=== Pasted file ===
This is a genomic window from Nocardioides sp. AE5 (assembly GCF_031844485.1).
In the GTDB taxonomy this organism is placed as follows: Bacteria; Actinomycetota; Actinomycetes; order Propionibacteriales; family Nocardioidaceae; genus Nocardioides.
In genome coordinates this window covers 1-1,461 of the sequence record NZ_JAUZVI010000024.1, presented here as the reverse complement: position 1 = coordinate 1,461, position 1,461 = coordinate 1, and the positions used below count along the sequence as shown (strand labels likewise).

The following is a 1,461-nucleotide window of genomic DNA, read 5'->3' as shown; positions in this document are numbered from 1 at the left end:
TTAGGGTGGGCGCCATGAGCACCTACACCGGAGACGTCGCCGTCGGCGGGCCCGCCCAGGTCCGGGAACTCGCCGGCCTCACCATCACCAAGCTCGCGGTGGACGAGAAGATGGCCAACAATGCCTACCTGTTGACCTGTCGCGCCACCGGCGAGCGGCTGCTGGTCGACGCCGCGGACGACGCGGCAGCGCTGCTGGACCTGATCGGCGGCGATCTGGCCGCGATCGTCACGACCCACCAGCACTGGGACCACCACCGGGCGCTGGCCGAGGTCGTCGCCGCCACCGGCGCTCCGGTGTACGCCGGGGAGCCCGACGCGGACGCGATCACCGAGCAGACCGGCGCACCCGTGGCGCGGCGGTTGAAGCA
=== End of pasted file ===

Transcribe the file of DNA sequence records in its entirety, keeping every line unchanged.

This is a genomic window from Nocardioides sp. AE5 (assembly GCF_031844485.1).
In the GTDB taxonomy this organism is placed as follows: Bacteria; Actinomycetota; Actinomycetes; order Propionibacteriales; family Nocardioidaceae; genus Nocardioides.
In genome coordinates this window covers 1-1,461 of the sequence record NZ_JAUZVI010000024.1, presented here as the reverse complement: position 1 = coordinate 1,461, position 1,461 = coordinate 1, and the positions used below count along the sequence as shown (strand labels likewise).

The following is a 1,461-nucleotide window of genomic DNA, read 5'->3' as shown; positions in this document are numbered from 1 at the left end:
TTAGGGTGGGCGCCATGAGCACCTACACCGGAGACGTCGCCGTCGGCGGGCCCGCCCAGGTCCGGGAACTCGCCGGCCTCACCATCACCAAGCTCGCGGTGGACGAGAAGATGGCCAACAATGCCTACCTGTTGACCTGTCGCGCCACCGGCGAGCGGCTGCTGGTCGACGCCGCGGACGACGCGGCAGCGCTGCTGGACCTGATCGGCGGCGATCTGGCCGCGATCGTCACGACCCACCAGCACTGGGACCACCACCGGGCGCTGGCCGAGGTCGTCGCCGCCACCGGCGCTCCGGTGTACGCCGGGGAGCCCGACGCGGACGCGATCACCGAGCAGACCGGCGCACCCGTGGCGCGGCGGTTGAAGCA